The resale of copyrighted digital sound recordings through a web-based “virtual” marketplace for “pre-owned” digital music operated by ReDigi Inc. was not protected from copyright infringement claims by the first sale doctrine codified in Section 109 of the Copyright Act, the U.S. Court of Appeals in New York City has held. The Second Circuit affirmed a district court’s ruling on summary judgment that ReDigi infringed copyrights owned by Capitol Records, LLC, Capitol Christian Music Group, Inc., and Virgin Records IR Holdings, Inc., specifically their exclusive rights under Section 106(1) to reproduce their copyrighted works. ReDigi’s service created copies—”phonorecords”—that infringed the copyright owners’ exclusive reproduction rights. The service was not protected by a fair use defense because ReDigi did not transform the digital music files in any way, it copied the entire works, and it competed directly with the rights owners in the market for sale of the works (Capitol Records, LLC v. ReDigi Inc., December 12, 2018, Leval, P.).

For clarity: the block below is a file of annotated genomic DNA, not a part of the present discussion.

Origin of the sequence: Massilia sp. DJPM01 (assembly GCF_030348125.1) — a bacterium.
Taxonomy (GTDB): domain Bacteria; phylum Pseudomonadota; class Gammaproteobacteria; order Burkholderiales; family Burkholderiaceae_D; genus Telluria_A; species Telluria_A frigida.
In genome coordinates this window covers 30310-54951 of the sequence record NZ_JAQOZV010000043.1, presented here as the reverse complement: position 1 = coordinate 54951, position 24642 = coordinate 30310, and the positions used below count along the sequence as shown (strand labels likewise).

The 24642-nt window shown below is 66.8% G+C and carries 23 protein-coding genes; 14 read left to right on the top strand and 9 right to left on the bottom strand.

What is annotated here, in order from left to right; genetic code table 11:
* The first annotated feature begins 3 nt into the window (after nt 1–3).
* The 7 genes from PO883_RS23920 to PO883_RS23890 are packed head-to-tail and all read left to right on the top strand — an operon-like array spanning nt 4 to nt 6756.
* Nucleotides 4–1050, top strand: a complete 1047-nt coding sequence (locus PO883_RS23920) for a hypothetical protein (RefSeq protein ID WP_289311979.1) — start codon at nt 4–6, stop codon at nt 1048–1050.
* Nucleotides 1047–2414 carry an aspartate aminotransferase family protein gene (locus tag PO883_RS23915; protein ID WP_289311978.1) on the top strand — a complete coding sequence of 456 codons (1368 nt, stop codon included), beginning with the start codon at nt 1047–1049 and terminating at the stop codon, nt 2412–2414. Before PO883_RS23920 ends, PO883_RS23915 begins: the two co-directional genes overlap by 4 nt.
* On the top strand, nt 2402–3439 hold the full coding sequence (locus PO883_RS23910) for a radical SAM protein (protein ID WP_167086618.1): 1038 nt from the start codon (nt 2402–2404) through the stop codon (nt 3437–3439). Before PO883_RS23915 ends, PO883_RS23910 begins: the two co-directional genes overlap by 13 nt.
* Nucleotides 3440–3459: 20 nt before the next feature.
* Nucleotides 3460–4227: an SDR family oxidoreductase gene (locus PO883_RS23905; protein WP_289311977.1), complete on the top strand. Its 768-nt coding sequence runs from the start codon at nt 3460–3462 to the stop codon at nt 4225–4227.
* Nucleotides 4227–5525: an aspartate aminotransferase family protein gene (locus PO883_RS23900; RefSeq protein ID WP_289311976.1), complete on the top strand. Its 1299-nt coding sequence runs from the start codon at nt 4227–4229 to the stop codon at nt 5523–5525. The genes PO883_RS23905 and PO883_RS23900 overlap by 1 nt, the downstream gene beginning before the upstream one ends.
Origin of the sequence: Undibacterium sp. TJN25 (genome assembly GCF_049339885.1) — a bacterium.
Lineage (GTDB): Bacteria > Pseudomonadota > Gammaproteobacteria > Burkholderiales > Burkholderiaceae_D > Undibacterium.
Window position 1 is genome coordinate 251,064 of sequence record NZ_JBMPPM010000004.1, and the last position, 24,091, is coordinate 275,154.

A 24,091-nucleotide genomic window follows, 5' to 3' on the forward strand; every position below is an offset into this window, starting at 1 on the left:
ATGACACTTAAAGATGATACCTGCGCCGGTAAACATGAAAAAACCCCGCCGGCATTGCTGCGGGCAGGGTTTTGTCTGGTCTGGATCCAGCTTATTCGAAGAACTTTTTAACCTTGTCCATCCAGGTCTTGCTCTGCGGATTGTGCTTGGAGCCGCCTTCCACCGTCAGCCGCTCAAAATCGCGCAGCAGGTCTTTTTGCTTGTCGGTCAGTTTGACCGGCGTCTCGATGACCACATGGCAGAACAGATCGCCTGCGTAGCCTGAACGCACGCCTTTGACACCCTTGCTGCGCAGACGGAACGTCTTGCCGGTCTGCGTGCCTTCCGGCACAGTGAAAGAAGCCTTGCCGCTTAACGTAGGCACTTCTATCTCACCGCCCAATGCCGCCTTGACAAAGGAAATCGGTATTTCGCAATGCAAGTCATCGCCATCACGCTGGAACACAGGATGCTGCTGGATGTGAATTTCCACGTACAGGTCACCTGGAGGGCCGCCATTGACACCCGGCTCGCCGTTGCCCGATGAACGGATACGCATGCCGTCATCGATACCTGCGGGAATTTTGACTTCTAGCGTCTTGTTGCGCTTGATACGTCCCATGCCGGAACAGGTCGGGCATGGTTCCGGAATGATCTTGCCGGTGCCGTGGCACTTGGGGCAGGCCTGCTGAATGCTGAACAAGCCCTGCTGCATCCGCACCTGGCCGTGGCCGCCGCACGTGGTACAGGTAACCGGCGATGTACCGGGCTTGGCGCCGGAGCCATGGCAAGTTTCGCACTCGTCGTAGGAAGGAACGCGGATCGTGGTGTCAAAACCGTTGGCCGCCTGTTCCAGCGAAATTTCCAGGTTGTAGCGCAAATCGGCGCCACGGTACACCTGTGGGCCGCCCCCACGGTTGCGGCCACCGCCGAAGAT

Case date: 12 December 2018
Case number: No. 16-2321
Court: United States Court of Appeals, Second Circuit

A full summary of this case has been published on Kluwer IP Law.


To make sure you do not miss out on regular updates from the Kluwer Copyright Blog, please subscribe here.

Kluwer IP Law

The 2022 Future Ready Lawyer survey showed that 79% of lawyers think that the importance of legal technology will increase for next year. With Kluwer IP Law you can navigate the increasingly global practice of IP law with specialized, local and cross-border information and tools from every preferred location. Are you, as an IP professional, ready for the future?

Learn how Kluwer IP Law can support you.

Kluwer IP Law
This page as PDF

Leave a Reply

Your email address will not be published. Required fields are marked *